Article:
Many people unfamiliar with large-scale software development view it as a one-step process. Sit down and write the code. This may work for a simple program developed by one person, but such a process quickly breaks down when any level of complexity is introduced. A more typical software life cycle includes at least seven well defined stages:
validation and verification
Early software development life cycles followed a "waterfall" model, as illustrated in Figure 3-1, where one stage followed another sequentially in time. Winston Royce first described the waterfall model in his 1970 paper, Managing the Development of Large Software Systems. At the time of its development, the waterfall model was a large step forward in software development. For the first time, it added a formal structure to the overall software development process and identified key steps such as requirements definition, system design, coding, and testing. As software development organizations adopted the waterfall model, software development tasks such as requirements analysis, system design, and coding were each done by separate groups of people. For instance, when system design was completed, the system designers would hand over the design to the developers who would write the actual code. Some of the reasoning behind such models was based on the notion that each phase was independent and needed to be fully completed before moving onto the next phase.
Over time, such practices brought their own shortcomings to the waterfall model. In large organizations, such a model did not foster communication between groups and in fact often prevented it. As separate requirements, design, and coding groups developed, so to did specialists in each area who did not necessarily understand the technologies employed by other project groups. Requirements engineers often came up with requirements that were impossible to implement given current technology. Design engineers, in turn , would often misunderstand requirements and develop system designs that did not meet user needs. Developers who misunderstood or did not like the designs handed to them by the design engineers made further modifications during the coding phase. Finally, the test team would test items in the software they believed to be important, without necessarily benefiting from the knowledge gained in earlier phases of the development process.
Today, just as car companies place manufacturing engineers in the same office as their design engineers to improve the engineering process, most software development is done using some sort of iterative or "spiral" development process. The spiral development model is illustrated in Figure 3-2. Dr. Barry Boehm, then of TRW, first developed the spiral development model, publishing his model in the 1988 IEEE Computer article, A Spiral Model of Software Development and Enhancement . In a spiral model, not only does each development phase overlap, the development phases also have feedback loops into previous phases allowing for continual improvement in the software process. Chapter 10 of this book spends more time defining and discussing software development life cycles and how to improve them.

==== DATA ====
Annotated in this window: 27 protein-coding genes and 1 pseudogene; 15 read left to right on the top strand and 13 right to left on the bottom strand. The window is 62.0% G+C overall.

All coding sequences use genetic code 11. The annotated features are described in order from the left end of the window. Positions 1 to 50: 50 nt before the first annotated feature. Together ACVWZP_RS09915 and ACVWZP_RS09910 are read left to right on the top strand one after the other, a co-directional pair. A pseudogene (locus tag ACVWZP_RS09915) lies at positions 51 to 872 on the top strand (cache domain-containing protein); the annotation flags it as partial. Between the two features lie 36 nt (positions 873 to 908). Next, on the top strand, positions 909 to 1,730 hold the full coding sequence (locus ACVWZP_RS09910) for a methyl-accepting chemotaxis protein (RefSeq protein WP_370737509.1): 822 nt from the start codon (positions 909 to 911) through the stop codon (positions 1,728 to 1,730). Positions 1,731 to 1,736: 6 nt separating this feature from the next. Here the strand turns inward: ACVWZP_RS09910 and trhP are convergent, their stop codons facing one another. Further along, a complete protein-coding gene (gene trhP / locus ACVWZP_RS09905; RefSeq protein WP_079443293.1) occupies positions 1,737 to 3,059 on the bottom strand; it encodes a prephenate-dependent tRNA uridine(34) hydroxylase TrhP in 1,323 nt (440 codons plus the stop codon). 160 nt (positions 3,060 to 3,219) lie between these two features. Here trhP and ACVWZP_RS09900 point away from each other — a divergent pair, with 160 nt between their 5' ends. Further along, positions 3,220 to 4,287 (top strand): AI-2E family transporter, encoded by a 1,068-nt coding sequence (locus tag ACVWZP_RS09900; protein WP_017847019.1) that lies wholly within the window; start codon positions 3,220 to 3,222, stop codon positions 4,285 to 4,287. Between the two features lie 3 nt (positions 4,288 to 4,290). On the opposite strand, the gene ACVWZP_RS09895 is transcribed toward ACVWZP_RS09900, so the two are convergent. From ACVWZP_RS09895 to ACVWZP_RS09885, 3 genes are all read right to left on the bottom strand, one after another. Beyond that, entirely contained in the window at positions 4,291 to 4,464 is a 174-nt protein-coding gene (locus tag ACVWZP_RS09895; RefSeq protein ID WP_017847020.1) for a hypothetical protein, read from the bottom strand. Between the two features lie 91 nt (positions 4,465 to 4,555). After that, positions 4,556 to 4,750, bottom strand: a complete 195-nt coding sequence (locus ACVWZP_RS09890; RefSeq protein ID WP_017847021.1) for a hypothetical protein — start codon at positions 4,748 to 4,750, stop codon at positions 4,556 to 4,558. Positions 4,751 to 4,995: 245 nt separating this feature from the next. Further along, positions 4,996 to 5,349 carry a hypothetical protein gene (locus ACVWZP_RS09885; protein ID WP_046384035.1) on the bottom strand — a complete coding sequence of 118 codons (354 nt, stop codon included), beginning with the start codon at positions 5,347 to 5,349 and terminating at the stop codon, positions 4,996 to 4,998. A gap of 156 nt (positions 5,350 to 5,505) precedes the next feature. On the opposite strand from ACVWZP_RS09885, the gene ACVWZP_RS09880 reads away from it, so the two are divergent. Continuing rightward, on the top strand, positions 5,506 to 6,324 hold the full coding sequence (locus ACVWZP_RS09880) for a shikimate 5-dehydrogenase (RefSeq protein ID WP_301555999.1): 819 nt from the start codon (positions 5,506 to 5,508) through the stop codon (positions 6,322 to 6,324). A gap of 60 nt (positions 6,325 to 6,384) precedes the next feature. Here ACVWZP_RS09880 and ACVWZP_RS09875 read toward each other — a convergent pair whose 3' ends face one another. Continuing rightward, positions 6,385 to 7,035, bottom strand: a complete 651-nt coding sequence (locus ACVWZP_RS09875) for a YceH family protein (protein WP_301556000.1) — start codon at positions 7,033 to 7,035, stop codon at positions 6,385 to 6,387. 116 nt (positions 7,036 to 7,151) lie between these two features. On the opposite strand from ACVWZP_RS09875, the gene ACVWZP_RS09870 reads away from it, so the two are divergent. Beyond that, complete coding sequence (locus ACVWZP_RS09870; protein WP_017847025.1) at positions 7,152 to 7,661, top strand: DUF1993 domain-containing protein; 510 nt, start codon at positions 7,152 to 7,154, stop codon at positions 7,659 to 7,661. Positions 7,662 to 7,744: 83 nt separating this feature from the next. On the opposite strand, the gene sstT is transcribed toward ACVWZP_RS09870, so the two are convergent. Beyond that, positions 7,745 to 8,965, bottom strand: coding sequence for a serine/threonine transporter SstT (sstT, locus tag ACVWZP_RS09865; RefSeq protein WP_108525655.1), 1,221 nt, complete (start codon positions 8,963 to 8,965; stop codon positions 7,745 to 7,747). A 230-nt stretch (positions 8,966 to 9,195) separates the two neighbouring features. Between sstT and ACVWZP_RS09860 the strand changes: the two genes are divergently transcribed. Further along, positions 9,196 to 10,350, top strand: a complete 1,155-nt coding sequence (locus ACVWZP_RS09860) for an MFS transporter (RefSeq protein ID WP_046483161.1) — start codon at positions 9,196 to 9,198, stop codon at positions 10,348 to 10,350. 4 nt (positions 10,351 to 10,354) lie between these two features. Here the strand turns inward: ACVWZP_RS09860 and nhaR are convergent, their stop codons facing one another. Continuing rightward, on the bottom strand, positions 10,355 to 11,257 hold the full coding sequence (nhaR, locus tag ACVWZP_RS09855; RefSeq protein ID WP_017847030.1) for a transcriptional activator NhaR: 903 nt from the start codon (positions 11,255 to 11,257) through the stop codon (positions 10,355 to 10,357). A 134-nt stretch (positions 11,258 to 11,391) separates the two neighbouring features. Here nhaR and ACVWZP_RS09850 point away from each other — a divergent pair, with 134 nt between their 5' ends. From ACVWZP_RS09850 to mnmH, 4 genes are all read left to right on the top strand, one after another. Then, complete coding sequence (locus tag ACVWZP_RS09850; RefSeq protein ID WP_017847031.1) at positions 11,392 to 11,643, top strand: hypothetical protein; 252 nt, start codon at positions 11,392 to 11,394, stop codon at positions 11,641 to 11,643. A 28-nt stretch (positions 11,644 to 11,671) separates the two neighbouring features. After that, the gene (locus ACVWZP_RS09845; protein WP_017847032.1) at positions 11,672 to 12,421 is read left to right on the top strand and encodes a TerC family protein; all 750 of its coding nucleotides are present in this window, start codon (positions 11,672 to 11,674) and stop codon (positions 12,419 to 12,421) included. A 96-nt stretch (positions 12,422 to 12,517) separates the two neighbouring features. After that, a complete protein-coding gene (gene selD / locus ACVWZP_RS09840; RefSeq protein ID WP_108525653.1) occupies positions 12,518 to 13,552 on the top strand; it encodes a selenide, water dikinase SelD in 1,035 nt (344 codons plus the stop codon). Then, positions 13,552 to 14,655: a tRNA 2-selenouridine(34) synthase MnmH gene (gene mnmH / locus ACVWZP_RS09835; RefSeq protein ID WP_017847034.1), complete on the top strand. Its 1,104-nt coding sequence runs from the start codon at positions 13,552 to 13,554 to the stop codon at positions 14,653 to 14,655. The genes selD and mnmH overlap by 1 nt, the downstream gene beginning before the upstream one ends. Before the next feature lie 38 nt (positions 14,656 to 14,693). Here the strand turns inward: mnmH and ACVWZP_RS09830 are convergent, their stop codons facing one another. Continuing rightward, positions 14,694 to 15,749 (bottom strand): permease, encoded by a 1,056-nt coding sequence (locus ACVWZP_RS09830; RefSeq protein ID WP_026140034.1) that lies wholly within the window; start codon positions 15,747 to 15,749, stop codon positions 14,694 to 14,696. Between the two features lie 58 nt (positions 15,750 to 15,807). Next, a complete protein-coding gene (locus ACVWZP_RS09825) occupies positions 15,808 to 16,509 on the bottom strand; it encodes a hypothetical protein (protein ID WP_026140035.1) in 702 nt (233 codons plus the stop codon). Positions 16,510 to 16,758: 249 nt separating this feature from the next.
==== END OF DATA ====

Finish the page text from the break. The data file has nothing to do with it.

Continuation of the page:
The spiral model is a refinement of the traditional waterfall model, explicitly recognizing the development cycles in a large software project. This model incorporates risk analysis into the process and allows developers, as well as clients , to stop the process, depending on expected returns from new requirements. Basically, the idea is incremental development, using the waterfall model for each step; it's intended to help manage risks. The idea is to not define in detail the entire system at first. The developers should only define the highest priority features and then implement those. With this knowledge, they can then go back to define and implement more features in smaller chunks .
The spiral model defines four major activities within its life cycle:
Planning: The determining of project objectives, alternatives, and constraints.
Risk analysis: The analysis of alternatives and the identification and solution of risks.
Engineering: The development and testing of the product.
Customer evaluation: The assessment of the results of the engineering.
The model is represented by a spiral divided into four quadrants, each representing one of the above activities. The spiral model uses iterative development with the first iteration beginning at the center of the circle and working outward. Successive iterations follow as more complete versions of the software are built. At the beginning of each iteration of the life cycle a risk analysis is undertaken and a review of the project is taken at the end of the iteration. Actions are to be taken to counteract any observed risks, at any time.